With Americans weary of the Iraq war and U.S. elections on the horizon, Congress is struggling over how to get tough on Iran without giving President George W. Bush a blank check for a military strike.

Lawmakers have voted for some sanctions that are harsher than the White House wanted as a way of pressing Iran to give up nuclear work that the West says is aimed at building a bomb and Tehran insists is a peaceful power project.

But there is growing worry in Congress that Bush will resort to military force in Iran before leaving office in January 2009.

Congress wants to play tough, but at the same time, avoid a war, said Karim Sadjadpour of the Carnegie Endowment for International Peace.

Many lawmakers, especially those facing re-election next year, regret that they paved the way for Bush to invade Iraq with a vote authorizing force in 2002. Opinion polls show the war is increasingly unpopular with a majority of Americans.

Being tough on Iran is seen as good politics ... People can seem tough on terrorism by supporting what is seen as tough action against Iran, said Jon Wolfsthal, senior fellow at the Center for Strategic and International Studies.

At the same time there is real concern about what the Bush administration may do before it leaves office, he said. Very few people on Capitol Hill are prepared to just trust the administration to do the right thing.

Bush last week slapped sanctions on Iran's military and its financial sector, hoping to increase pressure on Tehran to stop uranium enrichment and curb what the U.S. government says are its terrorist activities.


But the House of Representatives had already voted overwhelmingly for hard-nosed new sanctions that would punish energy companies that invested in Iran.

The bill by California Democratic Rep. Tom Lantos passed 397-16 on September 25, even though U.S. officials warned it would upset European countries where companies would be hit. The measure is awaiting action in the Senate.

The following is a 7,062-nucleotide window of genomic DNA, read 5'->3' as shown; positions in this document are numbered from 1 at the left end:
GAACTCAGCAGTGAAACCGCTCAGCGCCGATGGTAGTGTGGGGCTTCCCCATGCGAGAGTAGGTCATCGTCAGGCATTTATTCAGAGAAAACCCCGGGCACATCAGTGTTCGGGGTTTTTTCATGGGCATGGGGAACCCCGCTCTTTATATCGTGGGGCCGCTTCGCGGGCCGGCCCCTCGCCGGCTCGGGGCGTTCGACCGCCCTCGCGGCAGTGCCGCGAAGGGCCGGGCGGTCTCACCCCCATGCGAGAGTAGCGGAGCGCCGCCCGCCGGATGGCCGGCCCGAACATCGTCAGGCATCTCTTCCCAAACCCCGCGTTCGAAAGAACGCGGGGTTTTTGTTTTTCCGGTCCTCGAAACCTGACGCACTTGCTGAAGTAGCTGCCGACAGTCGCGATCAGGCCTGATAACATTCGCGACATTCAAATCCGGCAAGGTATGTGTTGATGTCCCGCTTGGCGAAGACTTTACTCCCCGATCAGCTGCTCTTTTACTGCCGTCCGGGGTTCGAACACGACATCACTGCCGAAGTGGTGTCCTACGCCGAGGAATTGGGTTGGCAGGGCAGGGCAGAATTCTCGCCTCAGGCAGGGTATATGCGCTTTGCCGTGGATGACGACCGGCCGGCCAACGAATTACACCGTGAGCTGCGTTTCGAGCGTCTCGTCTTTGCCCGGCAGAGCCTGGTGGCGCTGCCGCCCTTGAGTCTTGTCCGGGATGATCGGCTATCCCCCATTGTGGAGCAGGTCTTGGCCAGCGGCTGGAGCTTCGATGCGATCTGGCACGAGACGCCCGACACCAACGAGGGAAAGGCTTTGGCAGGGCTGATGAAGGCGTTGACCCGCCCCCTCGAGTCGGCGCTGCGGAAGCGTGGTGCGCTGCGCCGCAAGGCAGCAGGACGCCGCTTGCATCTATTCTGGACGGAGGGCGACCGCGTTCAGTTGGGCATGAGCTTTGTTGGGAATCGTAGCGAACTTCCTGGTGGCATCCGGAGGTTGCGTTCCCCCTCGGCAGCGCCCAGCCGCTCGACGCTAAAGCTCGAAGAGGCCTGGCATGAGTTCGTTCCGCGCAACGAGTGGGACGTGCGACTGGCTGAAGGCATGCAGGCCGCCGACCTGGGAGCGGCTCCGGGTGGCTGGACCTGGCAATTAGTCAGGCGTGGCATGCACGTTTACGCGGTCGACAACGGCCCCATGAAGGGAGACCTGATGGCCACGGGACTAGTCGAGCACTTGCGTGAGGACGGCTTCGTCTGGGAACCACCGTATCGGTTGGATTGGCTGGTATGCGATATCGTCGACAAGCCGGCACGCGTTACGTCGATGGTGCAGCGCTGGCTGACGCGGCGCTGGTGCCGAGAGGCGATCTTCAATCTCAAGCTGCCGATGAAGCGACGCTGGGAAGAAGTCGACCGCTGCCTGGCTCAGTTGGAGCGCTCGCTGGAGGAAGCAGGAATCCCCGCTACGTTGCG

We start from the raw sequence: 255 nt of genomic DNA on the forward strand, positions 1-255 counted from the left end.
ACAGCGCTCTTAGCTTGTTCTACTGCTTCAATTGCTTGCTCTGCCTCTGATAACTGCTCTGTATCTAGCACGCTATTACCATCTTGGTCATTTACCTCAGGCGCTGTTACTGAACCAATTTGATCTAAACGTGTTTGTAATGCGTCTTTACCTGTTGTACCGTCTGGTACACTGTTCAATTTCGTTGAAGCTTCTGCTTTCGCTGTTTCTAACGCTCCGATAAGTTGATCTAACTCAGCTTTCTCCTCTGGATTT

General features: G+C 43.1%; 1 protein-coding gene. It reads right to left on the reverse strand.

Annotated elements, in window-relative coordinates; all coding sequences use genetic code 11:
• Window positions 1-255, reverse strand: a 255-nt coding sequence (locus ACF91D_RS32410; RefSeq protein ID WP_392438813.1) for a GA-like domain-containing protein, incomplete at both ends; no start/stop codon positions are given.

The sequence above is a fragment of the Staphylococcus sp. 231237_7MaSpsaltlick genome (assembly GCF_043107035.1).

On September 26, more than three-quarters of the Senate approved a non-binding resolution urging Bush to label the Iranian Revolutionary Guard Corps a terrorist group. Bush took similar action a month later.

But rhetoric from Bush, who said a nuclear-armed Iran could lead to World War Three, and Vice President Dick Cheney, who declared we will not allow Iran to have a nuclear weapon, triggered fresh alarm that White House was on another march to war.

Thirty senators wrote to Bush this week warning him that the Senate's Iran resolution was not meant as authority for an attack.

The letter was signed by White House contender Sen. Hillary Clinton, a New York Democrat who was slammed by opponents for voting for the resolution. One of her rivals for the Democratic presidential nomination, Illinois Sen. Barack Obama, has proposed nullifying it.

And the Senate's No. 2 Democrat, Dick Durbin of Illinois, introduced a measure stipulating that Bush must seek congressional approval before taking any military action against Iran.

I think they recognize there's not a big appetite among constituents to embark on another foreign policy adventure in the Middle East, Sadjadpour said.

Neither Republicans nor Democrats seem enthused about the prospect of a military confrontation, he said.

Even so, it's unlikely Republicans will favor resolutions insisting on congressional consent for an attack.

I don't think there's any need to even be voting on the subject of possible military action in Iran, said Senate Republican leader Mitch McConnell of Kentucky. Nobody is suggesting it.